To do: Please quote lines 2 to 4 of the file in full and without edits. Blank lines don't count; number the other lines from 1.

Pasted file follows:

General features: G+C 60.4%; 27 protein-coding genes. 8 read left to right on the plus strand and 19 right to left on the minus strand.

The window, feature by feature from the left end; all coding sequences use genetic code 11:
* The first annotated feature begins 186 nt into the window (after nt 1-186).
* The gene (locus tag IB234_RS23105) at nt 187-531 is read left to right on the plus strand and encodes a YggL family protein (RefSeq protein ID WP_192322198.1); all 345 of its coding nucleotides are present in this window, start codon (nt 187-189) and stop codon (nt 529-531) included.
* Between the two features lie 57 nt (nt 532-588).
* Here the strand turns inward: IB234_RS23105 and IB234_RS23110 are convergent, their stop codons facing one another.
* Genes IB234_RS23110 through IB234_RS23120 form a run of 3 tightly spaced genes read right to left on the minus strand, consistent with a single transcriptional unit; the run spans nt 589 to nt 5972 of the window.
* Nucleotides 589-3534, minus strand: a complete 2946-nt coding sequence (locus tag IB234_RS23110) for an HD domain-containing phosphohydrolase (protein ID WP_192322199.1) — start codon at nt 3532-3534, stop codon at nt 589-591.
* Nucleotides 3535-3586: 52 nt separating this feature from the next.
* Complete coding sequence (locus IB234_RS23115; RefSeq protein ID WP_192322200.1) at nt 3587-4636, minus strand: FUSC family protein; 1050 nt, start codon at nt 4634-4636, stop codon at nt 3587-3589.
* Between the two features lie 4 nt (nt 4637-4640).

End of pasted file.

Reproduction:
The window, feature by feature from the left end; all coding sequences use genetic code 11:
* The first annotated feature begins 186 nt into the window (after nt 1-186).
* The gene (locus tag IB234_RS23105) at nt 187-531 is read left to right on the plus strand and encodes a YggL family protein (RefSeq protein ID WP_192322198.1); all 345 of its coding nucleotides are present in this window, start codon (nt 187-189) and stop codon (nt 529-531) included.